Power One for One in cooperation with our partner organisation Kopernik gave solar lights to three elementary schools on Sumba island.
Indonesia—a country consisting of more than 17.500 unique islands with spectacular landscapes and a highly diverse environment. An example of this is Sumba island, a place where culture and tradition are deeply embedded in the populations’ daily life.
However, most of its beauty vanishes into darkness once the sun goes down. While we experience a stunning sea of lights, 41% of Sumba has no access to electricity, meaning no light after nightfall. Despite the current efforts particularly the area in the Southwest Sumba remains dark.
Students at Rita elementary school
Power One for One gave solar lights to the powerless and for this purpose we partnered with Kopernik, an established NGO with expertise in relief efforts in Indonesia. As a pilot project we distributed 150 solar lights to three elementary schools in the region of South Wewewa in August 2017. The Wee Tobo, Puu Kapaka and Rita elementary schools were chosen in collaboration with the local government based on the low average power supply in the area, where 57% of the villages have no access to electricity. This area belongs to the provinces which rank lowest of all Indonesian provinces in terms of gross regional product nominal (GRP Nominal) per capita. This means that approximately 22% and 16% of the people live under the government set poverty line (USD 24 and 25 per capita per month).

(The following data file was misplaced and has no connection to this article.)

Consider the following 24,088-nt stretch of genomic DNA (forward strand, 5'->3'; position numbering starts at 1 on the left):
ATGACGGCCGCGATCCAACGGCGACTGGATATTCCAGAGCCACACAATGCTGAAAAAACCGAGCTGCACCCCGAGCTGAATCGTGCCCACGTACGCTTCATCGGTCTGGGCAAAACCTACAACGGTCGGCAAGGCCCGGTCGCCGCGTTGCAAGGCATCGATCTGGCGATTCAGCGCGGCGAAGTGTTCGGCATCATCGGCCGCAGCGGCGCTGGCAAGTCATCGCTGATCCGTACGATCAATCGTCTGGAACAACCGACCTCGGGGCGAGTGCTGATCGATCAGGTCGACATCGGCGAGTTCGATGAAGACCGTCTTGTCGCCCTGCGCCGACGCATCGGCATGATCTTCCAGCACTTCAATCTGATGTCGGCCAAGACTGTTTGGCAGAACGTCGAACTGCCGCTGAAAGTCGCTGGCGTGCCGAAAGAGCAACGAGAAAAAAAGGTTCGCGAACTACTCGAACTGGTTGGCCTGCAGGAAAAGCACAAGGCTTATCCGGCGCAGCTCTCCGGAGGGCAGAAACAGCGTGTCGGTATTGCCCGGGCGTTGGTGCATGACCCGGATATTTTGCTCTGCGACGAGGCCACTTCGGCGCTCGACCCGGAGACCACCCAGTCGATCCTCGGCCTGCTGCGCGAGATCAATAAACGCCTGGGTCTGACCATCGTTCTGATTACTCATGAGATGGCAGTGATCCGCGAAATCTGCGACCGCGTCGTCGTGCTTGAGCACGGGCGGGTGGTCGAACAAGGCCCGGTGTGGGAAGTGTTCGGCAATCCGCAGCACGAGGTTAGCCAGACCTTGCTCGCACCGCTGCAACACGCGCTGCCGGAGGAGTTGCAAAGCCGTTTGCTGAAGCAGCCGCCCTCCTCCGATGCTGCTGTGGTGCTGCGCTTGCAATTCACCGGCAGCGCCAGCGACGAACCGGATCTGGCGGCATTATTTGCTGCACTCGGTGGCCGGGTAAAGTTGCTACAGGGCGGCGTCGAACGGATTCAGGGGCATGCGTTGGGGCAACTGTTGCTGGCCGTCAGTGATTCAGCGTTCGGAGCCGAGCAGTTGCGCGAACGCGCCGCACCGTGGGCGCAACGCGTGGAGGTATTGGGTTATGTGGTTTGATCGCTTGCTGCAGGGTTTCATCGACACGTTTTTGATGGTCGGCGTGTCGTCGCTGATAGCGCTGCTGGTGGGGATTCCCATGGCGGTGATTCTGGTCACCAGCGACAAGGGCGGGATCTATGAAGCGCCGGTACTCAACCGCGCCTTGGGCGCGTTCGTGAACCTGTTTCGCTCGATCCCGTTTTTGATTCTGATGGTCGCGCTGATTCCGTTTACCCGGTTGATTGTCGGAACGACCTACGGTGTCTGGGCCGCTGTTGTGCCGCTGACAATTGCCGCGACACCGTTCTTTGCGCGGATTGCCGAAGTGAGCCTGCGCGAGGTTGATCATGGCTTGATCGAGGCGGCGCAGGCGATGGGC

Students at Puu Kapaka elementary school with their solar lamps
A study by Kopernik on the students’ sources of light & activities after dark revealed that 94% have no access to electricity in their houses and use alternative lightning options such as kerosene lamps or candles. In combination with the sources of light, the research outcomes showed that the school children’s main activities after dark include studying (89%), helping their parents (79%), and playing (30%). Being able to carry out these activities with light results in various effects which in combination, significantly increase people’s quality of life. Next to bringing light to people particularly for education, it was important to Power One for One to distribute a product, which is customised to the needs of the population.
Students at Wee Tombo elementary school
This is a start, but more must be done to efficiently support the population on Sumba island and to give them a voice in the fight against energy poverty.
Students with solar lamps at Rita elementary school